CHARLOTTESVILLE — Virginia won comfortably, committed no turnovers and sustained no apparent injuries. So textbook opener, right?
Hmmm, not so much.
Saturday's 43-19 dusting of overmatched Richmond created little visible satisfaction among Cavaliers players and coaches.
Nor should it have. For all the notable numbers — 545 yards in offense, 50-percent third-down conversions, 37:29 possession time, opponent's 28 yards rushing — Virginia was far from crisp against a Championship Subdivision team that lost its final eight games last season.
"We play really good teams," coach Mike London said, gazing ahead on the schedule. "Not taking anything away from Richmond, but we have to be able to execute. We have to be able to block when we're supposed to. We can't leave guys running open."
Whether the good-teams portion of the schedule begins next Saturday against Penn State is debatable — the Nittany Lions lost at home to Ohio — but London's point is well-taken. Surely, Penn State will be more challenging, and then Virginia faces consecutive road tests at Georgia Tech and Texas Christian.
London managed a grin or three during his postgame presser, and offensive coordinator Bill Lazor mirrored his boss. The Cavaliers' locker room, always off limits to media snoops but often audible after victories, seemed muted.
Before chronicling some of the staff's concerns, a quick reality check.
Maryland was fortunate to survive William and Mary on Saturday. Ditto Wisconsin with Northern Iowa and Iowa with Northern Illinois.
Conversely, Virginia never let drama intrude. The Cavaliers led 16-0 after less than seven minutes and didn't allow the Spiders to cross midfield until late in the second quarter.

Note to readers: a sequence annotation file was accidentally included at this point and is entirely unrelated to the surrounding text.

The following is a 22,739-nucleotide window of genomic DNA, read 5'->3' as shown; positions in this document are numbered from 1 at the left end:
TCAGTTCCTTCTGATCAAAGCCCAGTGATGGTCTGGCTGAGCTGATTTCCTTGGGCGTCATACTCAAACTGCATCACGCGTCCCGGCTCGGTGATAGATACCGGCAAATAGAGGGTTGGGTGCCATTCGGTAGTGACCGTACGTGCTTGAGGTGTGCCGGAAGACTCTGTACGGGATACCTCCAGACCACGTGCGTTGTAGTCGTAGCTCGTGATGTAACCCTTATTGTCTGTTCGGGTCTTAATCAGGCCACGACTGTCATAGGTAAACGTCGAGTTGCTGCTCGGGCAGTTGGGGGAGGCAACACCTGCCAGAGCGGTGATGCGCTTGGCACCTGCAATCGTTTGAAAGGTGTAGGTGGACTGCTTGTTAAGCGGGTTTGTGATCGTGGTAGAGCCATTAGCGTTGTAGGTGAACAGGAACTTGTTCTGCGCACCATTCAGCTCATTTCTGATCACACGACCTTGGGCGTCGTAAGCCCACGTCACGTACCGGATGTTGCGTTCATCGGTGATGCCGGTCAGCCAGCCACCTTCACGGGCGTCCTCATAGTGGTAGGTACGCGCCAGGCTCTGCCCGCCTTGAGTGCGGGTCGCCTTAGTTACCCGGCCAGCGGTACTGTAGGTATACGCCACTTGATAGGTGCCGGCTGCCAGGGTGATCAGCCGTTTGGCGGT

At that point, approaching the 1946 opener, a 71-0 beatdown of Hampden-Sydney, wasn't out of the question.
"You can't complain too much about 43 points," said tight end Jake McGee, whose leaping, one-handed, second-quarter catch along the Richmond sideline will be replayed throughout the season.
But London cited troubling "lulls" on both sides.
For example, Virginia failed on a third-quarter fourth-and-1 at Richmond's 20, where linebacker Darius McMillan from Phoebus High and cornerback Darryl Hamilton combined to stuff Kevin Parks for a 1-yard loss inside.
"Really disappointed," Lazor said of that play.
Moreover, neither Perry Jones nor Parks averaged 4 yards per carry.
On the Spiders' second scoring drive, John Laub completed six consecutive passes, two of which went to Ben Edwards of York High. Later, Edwards juked safety Brandon Phelps to turn a quick screen into a 14-yard gain.
Such is life when you start four sophomore defensive backs, right? Well, yes and no.
Yes, hiccups are inevitable. But against an FCS quarterback who entered the day with 10 career interceptions and two touchdown passes?
"I felt OK about them," London said of the secondary. "I thought we should have had our hands on a couple of balls."
Virginia didn't sack Laub, but with Richmond in the shotgun and calling quick throws, pressure was difficult to sustain.
No account would be complete sans mention of Virginia's quarterbacks: Incumbent Michael Rocco threw for 311 yards, one shy of his career best, and a touchdown; Alabama transfer Phillip Sims played the fourth quarter and completed 5-of-6 passes for 50 yards on an 87-yard touchdown drive.
"I have really high standards for him, and I think he knows that," Lazor said of Rocco. "The other thing he knows is, I'm going to coach him hard on the sideline and expect him to be perfect. That's what we're aiming for. The thing about Mike is, he's setting that same standard for himself."
Rocco missed some throws but was certainly efficient. Sims connected with E.J. Scott on a deep out that went for 24 yards and showcased his big-league arm.
"I think Phillip is right on track," Lazor said. "I think it's remarkable how much he's picked up in the short amount of time he's practiced with us. … Just tried to run our normal offense when he was in there."
Translation: Stay tuned.
"We expect greatness out of our offense," Rocco said. "To put 43 points on the board, and really have a sense that we can do more than that, I think that's a good thing."
So is winning by 24 on opening day.Copyright © 2015, The Baltimore Sun